The northern tank farm, consisting of 21 above ground storage tanks.  Railroad cars were used to transport raw materials and manufactured paints and varnishes on and off site.  The southern tank farm, consisting of six above ground storage tanks. Both tank farms were removed in the 1960s. When the paint manufacturing facility was active, two common anti-corrosive paints were applied to Navy vessels; a zinc chromate formulation and a lead-based formulation. Antifoulant paints were also used, and consisted of a film-forming material (matrix, binder, resin, and medium), a pigment, and a biocide that kills or repels fouling organisms. Former shipyard workers stated that poly chlorinated biphenyls (PCB), organotins and other biocide agents were added to paints only on an experimental basis. They specifically recalled a 400-gallon batch of PCB-containing paint and a 100-gallon batch of organotin containing paint.

Facility-wide and site-specific investigations were conducted between 1983 and 2000. Results of previous investigations indicated the presence of metals, polycyclic aromatic hydrocarbons, and poly chlorinated biphenyls in surface soil as well as solvents and oil in soil and groundwater. The Navy conducted a removal action in 1998 & 1999 to remove soil with elevated concentrations of metals and site features such as an oil-water separator and transfer piping used between the two former tank farms.

Here are a few of my favorite pictures from this pretty amazing location ツ

Nuclear Training School | Military Base

I have lost count of how many times I have ventured through this building. Much to my surprise, I see something new every time I visit. This can most likely be attributed to the fact that people are always “decorating” the walls (or what’s left of them) with new art work/graffiti…and of course because of a few dingbats that feel the need to destroy anything and everything they see, by smashing holes in walls, breaking what furniture remains and throwing things out of the windows to break them and just be stupid.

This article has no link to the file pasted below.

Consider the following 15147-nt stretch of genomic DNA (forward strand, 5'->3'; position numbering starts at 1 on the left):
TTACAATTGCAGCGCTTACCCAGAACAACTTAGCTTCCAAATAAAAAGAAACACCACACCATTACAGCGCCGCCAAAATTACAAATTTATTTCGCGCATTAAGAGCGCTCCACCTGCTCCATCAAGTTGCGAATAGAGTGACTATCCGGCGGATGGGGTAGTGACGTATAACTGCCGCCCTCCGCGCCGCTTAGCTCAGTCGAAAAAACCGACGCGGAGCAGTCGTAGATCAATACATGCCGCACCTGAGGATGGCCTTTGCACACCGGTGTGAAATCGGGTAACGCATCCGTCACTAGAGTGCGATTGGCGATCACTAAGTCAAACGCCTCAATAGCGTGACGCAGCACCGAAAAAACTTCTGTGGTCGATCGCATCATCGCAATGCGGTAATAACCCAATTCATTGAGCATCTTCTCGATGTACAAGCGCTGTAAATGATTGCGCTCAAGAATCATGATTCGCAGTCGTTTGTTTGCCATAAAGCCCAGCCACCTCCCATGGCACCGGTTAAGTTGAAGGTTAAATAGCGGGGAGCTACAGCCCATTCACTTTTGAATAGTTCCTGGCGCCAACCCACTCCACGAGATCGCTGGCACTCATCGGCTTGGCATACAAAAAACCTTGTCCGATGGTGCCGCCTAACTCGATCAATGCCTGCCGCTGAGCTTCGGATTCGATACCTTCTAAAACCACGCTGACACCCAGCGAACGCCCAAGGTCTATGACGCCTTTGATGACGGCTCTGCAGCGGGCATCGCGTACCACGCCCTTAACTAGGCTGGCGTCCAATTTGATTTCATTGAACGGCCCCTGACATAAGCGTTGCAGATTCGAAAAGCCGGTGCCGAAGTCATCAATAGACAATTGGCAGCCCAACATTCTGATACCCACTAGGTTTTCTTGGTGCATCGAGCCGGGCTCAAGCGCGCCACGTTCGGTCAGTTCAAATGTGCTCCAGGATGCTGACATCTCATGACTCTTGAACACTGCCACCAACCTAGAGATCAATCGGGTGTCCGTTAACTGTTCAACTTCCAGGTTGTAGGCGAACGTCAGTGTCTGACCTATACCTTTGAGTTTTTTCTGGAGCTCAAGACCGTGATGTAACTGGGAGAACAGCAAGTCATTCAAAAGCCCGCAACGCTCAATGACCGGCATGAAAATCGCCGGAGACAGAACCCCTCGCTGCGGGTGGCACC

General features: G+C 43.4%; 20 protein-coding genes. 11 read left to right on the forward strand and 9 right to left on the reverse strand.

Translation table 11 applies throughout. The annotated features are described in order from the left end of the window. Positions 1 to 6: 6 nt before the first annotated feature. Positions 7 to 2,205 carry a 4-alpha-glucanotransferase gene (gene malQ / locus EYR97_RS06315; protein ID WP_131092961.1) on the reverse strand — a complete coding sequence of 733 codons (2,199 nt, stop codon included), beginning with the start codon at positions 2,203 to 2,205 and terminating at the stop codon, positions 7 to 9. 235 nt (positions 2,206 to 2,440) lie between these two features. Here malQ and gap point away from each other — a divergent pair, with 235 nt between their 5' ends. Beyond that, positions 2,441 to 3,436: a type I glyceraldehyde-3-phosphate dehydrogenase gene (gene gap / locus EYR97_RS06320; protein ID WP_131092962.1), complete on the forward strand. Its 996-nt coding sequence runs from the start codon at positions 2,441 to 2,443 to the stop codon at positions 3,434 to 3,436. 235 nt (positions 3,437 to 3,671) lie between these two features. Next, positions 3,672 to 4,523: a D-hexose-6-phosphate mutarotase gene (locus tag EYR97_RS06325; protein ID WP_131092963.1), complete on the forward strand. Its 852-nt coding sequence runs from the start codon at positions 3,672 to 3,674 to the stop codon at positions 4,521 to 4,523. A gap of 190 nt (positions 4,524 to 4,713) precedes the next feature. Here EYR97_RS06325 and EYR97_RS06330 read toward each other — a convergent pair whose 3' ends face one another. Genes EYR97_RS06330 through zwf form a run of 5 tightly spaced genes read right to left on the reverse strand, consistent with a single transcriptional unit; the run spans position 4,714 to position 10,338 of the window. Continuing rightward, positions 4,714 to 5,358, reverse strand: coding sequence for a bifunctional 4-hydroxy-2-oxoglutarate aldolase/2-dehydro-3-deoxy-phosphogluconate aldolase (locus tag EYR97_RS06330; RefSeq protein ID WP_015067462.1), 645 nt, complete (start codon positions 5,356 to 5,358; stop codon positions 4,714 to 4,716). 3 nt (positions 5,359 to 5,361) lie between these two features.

Now if you know me at all or have read any previous posts about locations I’ve been too, you’ve heard me say “I find it peaceful and humbling…” well that does most definitely NOT apply to this building lol. This building, as intriguing as it is, makes me very uncomfortable. I am not at ease, by any means, in this building. It kinda scares me…for a few different reasons. One of the reasons is the creepy sound the wind makes as it blows through every broken out window, making hanging debris clang together and door slam shut. It’s almost like a spooky wind tunnel lol.
The other reason is because if something were to happen to you inside of this building (i.e. you were attacked, you hurt yourself, etc), chances are that nobody would know, or help may come too late. So needless to say, it’s safe to explore with a buddy, keep quiet when possible. Not only because you’re not supposed to be there, but you need to be aware and not draw attention to yourself. Every floor has several rooms and hallways that display how the building is frequented by transients and drug users. It’s evident as you walk over torn out pages from pornography magazines, drug paraphernalia, dirty clothes, empty food cans and paper plates.

During one visit I observed a handful of guys making a music video lol, and during another visit, my sister and I were exploring the 3rd floor when we saw some stupid kids throwing a chair out of the window. This is not only dumb and disrespectful but it’s going to draw unwanted attention to the building. This property is heavily patrolled by security as many parts of it are still in use (by either the Navy or civilian businesses). We immediately left because we didn’t want to be associated with that at all.